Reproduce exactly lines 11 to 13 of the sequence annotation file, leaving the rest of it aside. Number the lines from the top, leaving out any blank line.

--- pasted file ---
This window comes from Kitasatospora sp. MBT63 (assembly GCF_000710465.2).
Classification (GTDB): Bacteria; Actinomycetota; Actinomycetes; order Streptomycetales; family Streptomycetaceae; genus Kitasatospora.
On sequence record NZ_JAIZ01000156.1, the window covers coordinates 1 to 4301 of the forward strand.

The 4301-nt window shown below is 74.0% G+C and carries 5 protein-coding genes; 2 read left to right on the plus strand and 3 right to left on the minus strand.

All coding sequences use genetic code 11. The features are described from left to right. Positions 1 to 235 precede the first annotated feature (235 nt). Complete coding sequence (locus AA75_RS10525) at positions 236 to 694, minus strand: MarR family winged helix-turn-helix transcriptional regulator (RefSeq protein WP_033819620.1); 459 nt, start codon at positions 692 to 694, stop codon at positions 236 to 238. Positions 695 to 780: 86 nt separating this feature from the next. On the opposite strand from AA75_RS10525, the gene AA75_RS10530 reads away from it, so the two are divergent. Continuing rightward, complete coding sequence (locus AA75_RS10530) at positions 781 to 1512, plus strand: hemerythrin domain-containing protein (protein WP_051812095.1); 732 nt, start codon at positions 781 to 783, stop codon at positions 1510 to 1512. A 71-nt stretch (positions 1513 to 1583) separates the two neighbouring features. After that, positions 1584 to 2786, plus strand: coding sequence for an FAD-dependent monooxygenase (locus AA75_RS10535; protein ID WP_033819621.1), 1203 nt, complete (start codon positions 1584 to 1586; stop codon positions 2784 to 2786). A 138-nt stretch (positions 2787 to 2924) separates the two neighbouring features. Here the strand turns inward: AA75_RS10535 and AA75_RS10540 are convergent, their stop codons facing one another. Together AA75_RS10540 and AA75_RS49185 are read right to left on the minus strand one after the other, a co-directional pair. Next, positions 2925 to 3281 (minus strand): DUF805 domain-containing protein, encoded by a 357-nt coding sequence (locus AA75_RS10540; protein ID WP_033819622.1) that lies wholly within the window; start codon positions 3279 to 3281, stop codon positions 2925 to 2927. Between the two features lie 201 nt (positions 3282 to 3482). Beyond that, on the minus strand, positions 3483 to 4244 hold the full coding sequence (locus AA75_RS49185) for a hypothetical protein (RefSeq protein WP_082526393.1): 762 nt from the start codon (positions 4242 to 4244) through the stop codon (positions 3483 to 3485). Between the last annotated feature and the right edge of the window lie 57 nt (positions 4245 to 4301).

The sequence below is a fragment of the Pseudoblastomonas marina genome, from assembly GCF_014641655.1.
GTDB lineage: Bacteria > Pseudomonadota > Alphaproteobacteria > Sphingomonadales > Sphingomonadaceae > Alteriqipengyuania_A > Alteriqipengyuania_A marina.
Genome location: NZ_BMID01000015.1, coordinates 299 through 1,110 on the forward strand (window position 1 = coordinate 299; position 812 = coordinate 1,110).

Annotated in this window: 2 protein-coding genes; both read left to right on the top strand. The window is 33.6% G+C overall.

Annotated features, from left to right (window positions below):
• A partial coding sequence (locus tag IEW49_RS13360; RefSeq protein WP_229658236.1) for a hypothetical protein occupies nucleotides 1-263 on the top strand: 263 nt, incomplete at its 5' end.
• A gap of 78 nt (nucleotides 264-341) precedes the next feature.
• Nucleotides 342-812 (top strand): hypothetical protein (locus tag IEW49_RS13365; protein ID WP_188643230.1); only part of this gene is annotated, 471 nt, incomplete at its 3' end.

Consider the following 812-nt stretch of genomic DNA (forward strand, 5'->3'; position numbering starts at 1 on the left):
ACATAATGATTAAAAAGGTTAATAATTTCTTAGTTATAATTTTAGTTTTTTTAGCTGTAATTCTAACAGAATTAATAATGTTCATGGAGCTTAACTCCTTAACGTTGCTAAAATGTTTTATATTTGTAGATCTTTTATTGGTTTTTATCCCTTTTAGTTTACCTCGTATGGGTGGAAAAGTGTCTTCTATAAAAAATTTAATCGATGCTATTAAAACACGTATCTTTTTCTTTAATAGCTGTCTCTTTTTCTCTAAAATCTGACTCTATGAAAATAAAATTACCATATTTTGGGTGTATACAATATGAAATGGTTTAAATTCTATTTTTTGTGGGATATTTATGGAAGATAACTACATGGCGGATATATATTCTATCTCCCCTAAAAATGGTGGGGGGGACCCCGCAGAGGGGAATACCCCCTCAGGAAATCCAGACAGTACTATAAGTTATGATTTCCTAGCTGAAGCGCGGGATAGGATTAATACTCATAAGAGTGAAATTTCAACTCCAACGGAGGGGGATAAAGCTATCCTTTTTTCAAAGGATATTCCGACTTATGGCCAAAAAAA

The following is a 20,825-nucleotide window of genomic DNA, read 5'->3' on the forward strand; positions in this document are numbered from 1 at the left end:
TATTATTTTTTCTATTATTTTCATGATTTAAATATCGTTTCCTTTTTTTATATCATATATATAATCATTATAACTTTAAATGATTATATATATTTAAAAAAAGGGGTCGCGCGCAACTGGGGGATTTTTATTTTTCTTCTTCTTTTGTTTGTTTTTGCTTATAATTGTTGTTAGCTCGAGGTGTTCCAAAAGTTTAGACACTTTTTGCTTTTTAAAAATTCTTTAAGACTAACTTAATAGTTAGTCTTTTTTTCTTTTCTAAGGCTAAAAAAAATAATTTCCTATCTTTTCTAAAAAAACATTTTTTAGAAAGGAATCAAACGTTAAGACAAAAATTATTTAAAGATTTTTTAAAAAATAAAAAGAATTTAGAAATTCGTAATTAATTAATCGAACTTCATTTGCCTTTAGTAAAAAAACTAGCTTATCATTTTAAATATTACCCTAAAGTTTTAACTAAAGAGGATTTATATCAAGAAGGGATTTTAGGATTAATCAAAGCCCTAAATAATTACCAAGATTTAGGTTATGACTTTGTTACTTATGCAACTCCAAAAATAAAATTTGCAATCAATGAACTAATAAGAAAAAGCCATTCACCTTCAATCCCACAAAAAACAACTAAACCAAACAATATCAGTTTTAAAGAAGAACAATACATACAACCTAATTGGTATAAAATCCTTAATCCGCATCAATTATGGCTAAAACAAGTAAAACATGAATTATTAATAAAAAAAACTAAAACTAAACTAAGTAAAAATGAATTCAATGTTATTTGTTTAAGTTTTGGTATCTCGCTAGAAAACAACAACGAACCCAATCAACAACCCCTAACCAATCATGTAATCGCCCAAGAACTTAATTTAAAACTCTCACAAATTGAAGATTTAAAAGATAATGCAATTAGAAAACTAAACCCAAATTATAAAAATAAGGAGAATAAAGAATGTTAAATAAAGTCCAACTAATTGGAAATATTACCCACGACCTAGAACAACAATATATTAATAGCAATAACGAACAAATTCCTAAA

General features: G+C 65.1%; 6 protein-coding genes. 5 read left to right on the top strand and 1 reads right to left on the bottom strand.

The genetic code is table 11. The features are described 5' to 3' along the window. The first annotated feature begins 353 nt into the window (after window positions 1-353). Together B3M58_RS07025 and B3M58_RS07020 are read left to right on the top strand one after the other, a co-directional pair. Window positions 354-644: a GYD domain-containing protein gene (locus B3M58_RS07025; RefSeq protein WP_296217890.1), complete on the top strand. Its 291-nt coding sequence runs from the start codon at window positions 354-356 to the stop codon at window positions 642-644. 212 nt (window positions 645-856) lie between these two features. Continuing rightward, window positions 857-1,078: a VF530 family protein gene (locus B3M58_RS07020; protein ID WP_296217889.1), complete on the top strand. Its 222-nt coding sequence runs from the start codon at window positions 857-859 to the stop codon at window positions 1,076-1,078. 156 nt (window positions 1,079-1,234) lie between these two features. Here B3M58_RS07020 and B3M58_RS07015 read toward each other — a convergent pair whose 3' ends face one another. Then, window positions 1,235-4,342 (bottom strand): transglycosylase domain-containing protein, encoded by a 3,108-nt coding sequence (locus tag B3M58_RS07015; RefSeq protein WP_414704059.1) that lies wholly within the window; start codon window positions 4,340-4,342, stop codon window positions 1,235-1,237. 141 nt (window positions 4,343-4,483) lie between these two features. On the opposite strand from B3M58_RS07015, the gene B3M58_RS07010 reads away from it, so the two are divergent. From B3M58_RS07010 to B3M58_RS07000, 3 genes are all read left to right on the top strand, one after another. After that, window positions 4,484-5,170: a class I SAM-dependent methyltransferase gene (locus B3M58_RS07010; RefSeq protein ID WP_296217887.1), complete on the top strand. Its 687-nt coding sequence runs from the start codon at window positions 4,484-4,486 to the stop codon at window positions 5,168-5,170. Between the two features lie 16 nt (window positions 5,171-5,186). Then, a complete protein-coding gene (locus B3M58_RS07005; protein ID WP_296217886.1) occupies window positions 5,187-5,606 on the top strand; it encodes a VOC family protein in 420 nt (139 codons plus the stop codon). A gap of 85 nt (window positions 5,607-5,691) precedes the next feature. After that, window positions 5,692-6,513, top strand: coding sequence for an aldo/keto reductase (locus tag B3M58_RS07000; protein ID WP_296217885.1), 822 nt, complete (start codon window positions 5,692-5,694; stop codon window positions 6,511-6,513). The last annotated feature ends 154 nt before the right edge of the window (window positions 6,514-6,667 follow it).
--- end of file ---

• A partial coding sequence (locus tag IEW49_RS13360; RefSeq protein WP_229658236.1) for a hypothetical protein occupies nucleotides 1-263 on the top strand: 263 nt, incomplete at its 5' end.
• A gap of 78 nt (nucleotides 264-341) precedes the next feature.
• Nucleotides 342-812 (top strand): hypothetical protein (locus tag IEW49_RS13365; protein ID WP_188643230.1); only part of this gene is annotated, 471 nt, incomplete at its 3' end.